This is the Blog of Michael J. Bambuch, conceptual art, fashion and body photographer based in New York and New Jersey.

That's a Michael J. Bambuch photo...

Oh, site is revamped. I don't want to spend too much time on this. It took me way too long to get things straight on here. It looks amazing on a desktop but I'm still not happy with the mobile representation of the site so I'll be quarreling with square space for the rest of the day. I hope you enjoy it. The template is a little more forgiving to photographers and I really like how you can swipe through galleries instead of just scrolling up and down.

This quandary of my mind may have lost some steam as it popped in my head a couple days ago in a violent night of racing thoughts but I will try anyway. I have a bad habit of looking at too many people's work. I think it takes up way too much of my time. I'm not specifically measuring mine against theirs, I'm just looking. I guess sometimes, I get jealous. Well, jealous is an inferior word because I feel it's too primitive to describe what I feel. I see consistency in other people's work. I see a pattern that repeats that (sometimes) might raise some red flags in my head. When you look at any great or notable photographer you can generally see a constant theme. Sure, at times their body of work might veer off on occasions but as a whole you can tell a group of Avedon pictures from a Ritts or even a Leibovitz. I've just got this pit in my stomach at the moment that makes me feel like this is a real naive battle I fight in my head. Anyway, my point is I can't see a constant thread within my work. Well I can, it's just not an apparent, in your face, thread. Why? Is it because I'm still a baby? I'm still a photographer finding his voice? I'd like to think I'm not. I approach a lot of work I do with a formula in my head that I feel is, constant. What's not constant is how I apply that formula. Every shoot, every concept I feel I complete is lit differently, processed differently and handled inconsistently.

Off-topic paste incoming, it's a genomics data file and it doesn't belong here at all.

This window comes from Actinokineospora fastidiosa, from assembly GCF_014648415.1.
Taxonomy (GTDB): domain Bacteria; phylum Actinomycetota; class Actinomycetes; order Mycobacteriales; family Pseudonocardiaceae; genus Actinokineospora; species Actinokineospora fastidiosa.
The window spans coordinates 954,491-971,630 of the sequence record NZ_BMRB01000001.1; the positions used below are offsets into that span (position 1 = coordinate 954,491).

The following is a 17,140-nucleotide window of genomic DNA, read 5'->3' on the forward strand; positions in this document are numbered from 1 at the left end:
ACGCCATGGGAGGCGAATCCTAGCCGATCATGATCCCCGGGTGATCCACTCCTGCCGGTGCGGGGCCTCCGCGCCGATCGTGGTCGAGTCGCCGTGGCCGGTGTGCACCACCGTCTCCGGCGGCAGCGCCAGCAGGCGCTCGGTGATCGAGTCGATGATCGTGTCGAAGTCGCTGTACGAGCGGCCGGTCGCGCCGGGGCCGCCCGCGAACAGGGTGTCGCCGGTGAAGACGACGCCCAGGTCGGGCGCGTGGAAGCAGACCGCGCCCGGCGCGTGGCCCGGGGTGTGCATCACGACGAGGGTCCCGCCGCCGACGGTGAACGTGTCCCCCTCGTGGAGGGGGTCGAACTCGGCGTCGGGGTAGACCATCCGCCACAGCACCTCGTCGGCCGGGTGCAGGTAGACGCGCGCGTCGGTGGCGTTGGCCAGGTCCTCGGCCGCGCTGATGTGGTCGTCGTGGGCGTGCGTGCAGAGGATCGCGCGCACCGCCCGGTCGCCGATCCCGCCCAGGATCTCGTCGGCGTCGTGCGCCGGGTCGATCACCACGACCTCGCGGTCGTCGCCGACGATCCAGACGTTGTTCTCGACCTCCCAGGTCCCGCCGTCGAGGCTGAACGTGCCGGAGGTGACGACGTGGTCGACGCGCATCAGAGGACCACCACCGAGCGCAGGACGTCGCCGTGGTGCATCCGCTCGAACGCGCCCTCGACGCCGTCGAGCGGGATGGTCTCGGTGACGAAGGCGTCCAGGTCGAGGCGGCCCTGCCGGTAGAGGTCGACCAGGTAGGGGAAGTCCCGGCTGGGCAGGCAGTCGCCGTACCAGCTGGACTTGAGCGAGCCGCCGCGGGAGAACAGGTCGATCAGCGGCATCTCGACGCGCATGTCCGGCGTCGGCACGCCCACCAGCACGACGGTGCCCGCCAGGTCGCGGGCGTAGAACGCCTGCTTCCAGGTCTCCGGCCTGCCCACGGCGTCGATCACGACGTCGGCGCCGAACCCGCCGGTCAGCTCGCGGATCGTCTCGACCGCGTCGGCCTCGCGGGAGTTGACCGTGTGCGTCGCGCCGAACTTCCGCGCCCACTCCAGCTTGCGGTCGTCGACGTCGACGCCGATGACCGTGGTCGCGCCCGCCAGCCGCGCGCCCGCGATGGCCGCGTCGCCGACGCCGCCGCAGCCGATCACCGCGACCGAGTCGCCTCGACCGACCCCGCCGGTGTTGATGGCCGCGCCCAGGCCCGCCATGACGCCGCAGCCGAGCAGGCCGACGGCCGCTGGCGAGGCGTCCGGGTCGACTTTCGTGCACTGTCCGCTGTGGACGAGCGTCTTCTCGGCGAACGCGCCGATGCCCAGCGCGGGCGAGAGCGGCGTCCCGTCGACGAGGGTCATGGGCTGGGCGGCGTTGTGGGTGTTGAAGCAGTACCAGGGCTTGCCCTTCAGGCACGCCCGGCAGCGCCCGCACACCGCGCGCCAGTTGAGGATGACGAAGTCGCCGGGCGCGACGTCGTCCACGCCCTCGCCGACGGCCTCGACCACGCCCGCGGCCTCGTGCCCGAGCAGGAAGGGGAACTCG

Something grinds my gears. (I apologize this is a slight tangent on the mike train) I am a part of this very large facebook group called, the rising tide society. It's huge and encompasses many creatives and small business but a good percentage are photographers trying to grow their businesses. The concept of presets came up in a discussion and people were heralding how much time they save(they do save time) and how it makes their workflow easier(they do that also) but if you're not creating those presets and purchasing them, is it your style? Someone commented, "oh it made me find my style so much easier." I think that's a fucking cop out. You select some "vintage" film preset and now it's your style. Fuck that man, or woman. Style is not bought, it's not borrowed. I think to buy a preset and then say that's what your style is sucks. 

Maybe because the digital world is so wide open? The possibilities of anything to look like anything are endless.  When you had film you were more pressed to be a photographer that could utilize aperture and composition. I know of all the tricks in the darkroom but that world was smaller. Film type was the biggest decider of some aesthetic. Maybe I'm wrong in saying that. Maybe I'm not. I feel like my rambling argument is starting to make no sense or less sense. 

Insecure, that's the word. It's not jealousy. I'm insecure that my work just has so little Mike Bambuch in it. This also stems from me watching way too many lighting setup videos on creative live and becoming overwhelmed that there are 100 mediocre ways to light someone and get the job done.

But then there is that part of me that just says, fuck that. Why would I want to sit there and light something the same way 100 times and call it a day. Is that style? No it's wicked boring. A part of me wants to say, fuck it, I'm going to see every opportunity differently and whatever fits that specific shoot, I'm going to use it even if that means my work looking like 1000 different things. 

I really should just write this in a journal and not on a website. But oh well, this is also partly why I started this website. To question myself, to question photography, to just ramble.  Maybe the answer to this is that I just want to be more confident in the formulas I use. There are some I am very comfortable with and then others I fear. I want a lot of tools god dammit. I want to be good at them all. I want to paint the image in my brain with light.

That's me.